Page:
Content & Images from – New Zealand Rugby


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Marshall primed for Crusaders coaching opportunity

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James Marshall couldn’t escape rugby’s draw after retiring from playing and failed in his promised avoidance of the coaching ranks.

The former Super Rugby title winner with the Hurricanes has fitted into coaching so well that he will spend 2023 as backs coach for the Crusaders in Super Rugby Pacific.

Auckland-born Marshall started his rugby career with Tasman, but when missing a place in the Super Rugby structure, in a team or wider training group, he had a chance as a 20-year-old to play in Italy with Zebre.

It proved a stimulating experience in coping with playing a different style of rugby at a different level.

He returned to New Zealand six months later for another three seasons with Tasman before getting a chance in the Hurricanes’ wider squad. He had spent four years trying to get a place in the Crusaders.

“I could never crack it as a player but I’m here now as a coach,” he said.

“It is surreal to be here now. When I finished rugby, I promised my wife I wouldn’t get into coaching. We had moved around so many times during my career, even when I was playing for the Hurricanes moving to Taranaki every six months.

“We worked it out there were well over 20 houses we lived in throughout my career so when I got to the end of it I did say I wouldn’t be chasing the coaching dream, and I wouldn’t be moving the family around any more.”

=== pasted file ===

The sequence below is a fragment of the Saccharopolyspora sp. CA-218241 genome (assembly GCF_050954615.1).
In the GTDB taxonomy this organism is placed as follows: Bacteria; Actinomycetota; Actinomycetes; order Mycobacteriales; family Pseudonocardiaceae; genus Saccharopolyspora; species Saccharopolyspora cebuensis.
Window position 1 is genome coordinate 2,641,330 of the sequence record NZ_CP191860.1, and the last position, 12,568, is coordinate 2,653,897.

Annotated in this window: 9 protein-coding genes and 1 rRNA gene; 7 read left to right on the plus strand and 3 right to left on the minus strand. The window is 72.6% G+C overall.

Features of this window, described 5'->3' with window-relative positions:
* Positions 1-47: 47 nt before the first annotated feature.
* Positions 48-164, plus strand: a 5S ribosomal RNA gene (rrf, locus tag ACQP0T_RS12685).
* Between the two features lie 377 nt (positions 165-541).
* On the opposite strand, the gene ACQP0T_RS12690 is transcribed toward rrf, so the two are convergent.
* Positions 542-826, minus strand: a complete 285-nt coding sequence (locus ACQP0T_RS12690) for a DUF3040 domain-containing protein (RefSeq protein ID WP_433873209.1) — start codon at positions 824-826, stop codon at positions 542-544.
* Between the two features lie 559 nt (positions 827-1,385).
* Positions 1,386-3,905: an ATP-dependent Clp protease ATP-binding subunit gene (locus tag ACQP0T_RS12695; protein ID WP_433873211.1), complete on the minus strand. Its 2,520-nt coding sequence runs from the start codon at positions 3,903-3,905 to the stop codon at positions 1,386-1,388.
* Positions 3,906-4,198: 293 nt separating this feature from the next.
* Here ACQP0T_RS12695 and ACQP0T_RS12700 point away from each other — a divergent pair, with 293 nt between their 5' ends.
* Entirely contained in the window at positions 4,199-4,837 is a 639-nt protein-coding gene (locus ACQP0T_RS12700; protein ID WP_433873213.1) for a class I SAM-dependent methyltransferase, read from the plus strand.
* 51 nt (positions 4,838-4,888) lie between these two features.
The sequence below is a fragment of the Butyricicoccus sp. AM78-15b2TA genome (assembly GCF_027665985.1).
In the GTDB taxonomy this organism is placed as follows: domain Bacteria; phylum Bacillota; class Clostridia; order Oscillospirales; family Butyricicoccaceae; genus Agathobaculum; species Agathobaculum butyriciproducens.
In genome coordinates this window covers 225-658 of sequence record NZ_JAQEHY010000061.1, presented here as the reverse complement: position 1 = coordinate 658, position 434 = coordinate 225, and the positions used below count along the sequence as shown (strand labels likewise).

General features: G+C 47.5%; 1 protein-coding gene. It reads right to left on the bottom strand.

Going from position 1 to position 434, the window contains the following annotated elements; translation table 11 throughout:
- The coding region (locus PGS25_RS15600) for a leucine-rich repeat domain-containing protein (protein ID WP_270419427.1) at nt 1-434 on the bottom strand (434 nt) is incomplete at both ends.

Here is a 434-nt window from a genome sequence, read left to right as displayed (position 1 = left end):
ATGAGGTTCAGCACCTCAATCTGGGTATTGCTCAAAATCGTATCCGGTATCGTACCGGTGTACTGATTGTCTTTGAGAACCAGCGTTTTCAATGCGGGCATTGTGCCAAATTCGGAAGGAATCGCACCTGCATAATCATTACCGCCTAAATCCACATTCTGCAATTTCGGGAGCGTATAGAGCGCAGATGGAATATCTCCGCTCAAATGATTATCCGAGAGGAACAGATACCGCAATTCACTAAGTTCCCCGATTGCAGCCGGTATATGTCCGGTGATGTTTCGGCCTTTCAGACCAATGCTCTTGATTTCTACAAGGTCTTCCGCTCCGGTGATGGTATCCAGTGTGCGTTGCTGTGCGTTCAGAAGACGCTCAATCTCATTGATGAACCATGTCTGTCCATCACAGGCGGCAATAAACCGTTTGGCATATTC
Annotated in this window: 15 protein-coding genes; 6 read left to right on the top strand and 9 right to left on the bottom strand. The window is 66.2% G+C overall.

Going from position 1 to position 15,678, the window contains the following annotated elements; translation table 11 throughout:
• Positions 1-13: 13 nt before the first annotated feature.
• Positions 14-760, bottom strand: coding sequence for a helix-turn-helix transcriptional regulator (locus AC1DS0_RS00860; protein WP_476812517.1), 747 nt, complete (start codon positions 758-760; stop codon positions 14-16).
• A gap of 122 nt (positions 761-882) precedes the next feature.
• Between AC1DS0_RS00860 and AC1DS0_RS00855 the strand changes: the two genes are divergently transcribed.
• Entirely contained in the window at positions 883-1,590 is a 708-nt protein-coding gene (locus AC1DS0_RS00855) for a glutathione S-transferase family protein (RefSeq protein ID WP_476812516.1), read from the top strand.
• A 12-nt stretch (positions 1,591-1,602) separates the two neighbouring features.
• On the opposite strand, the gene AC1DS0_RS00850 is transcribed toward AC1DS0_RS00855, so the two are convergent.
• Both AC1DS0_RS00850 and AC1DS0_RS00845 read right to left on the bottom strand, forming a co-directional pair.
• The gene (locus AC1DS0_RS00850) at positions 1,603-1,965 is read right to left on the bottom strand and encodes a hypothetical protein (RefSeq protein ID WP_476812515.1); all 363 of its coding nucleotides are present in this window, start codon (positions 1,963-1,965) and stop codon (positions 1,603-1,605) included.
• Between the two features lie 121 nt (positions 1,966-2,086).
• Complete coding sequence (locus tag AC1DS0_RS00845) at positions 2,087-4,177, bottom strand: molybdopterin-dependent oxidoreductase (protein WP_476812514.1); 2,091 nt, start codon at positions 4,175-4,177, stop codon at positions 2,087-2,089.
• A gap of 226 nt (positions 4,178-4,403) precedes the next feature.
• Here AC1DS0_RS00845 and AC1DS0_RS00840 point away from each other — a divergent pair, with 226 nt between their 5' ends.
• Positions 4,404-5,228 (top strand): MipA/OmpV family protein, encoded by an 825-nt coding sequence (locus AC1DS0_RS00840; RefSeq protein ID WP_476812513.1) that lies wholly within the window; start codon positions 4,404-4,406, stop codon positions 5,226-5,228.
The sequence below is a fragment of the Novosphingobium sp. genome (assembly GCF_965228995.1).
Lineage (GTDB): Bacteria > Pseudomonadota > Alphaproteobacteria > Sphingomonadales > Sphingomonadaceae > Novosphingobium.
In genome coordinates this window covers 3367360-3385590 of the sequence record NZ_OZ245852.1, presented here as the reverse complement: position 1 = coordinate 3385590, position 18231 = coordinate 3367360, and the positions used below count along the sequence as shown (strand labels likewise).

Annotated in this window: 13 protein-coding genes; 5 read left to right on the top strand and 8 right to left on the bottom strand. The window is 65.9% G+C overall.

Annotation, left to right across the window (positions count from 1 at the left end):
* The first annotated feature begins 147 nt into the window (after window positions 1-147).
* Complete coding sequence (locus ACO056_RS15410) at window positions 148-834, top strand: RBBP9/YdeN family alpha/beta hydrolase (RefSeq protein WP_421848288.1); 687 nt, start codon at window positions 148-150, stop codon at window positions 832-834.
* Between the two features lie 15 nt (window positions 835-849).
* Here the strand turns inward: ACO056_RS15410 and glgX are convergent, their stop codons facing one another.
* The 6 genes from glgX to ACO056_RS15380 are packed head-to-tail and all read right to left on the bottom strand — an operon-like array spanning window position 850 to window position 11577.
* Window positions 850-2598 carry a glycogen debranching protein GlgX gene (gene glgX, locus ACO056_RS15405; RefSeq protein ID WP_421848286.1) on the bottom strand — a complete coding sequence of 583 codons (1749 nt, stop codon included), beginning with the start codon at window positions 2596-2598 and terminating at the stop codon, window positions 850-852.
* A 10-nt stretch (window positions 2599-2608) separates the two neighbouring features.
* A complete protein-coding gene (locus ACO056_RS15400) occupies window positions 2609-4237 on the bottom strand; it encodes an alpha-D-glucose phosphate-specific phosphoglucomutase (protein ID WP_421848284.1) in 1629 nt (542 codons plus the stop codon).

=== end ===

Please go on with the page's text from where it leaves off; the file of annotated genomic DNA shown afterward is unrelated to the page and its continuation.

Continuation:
However, back in Nelson, he got the chance to work with Andrew Goodman and Shane Christie, which gave him coaching work where he had decided to settle.

“Then a couple of years later,, I get a call from Razor [Scott Robertson] and it really throws a spanner in the works for my wife and when I got the opportunity, it was a no brainer. It’s such a good opportunity for me to learn and see where coaching can now take me.”

He contacted David Havili to see if he felt Marshall could do the job asked of him as backs coach and to see if he would have the backing of the players.

Havili got back in touch to say how much he thought Marshall could add to the environment. He also contacted some of his Hurricanes contacts and admitted being surprised at how supportive they were.

The Crusaders were one of the most successful sides in the sport’s history, and looking from the outside while playing, he had always wondered what went on and how they did it.

“It’s been impressive. It’s a well-run ship. Razor does a great job. Scotty Hansen, the detail he has on the rugby programme. Tamati Ellison, some of his coaching, it’s all world-class.

“It’s been awesome for me as a young coach to witness these guys at work and try and learn as much as I can off them.

“There’s also the players. It’s a pretty impressive squad when you look at it on paper and the chance to work with some world-class athletes and try and teach them as much as I can, but also try and learn from them,” he said.

Content & Images from – New Zealand Rugby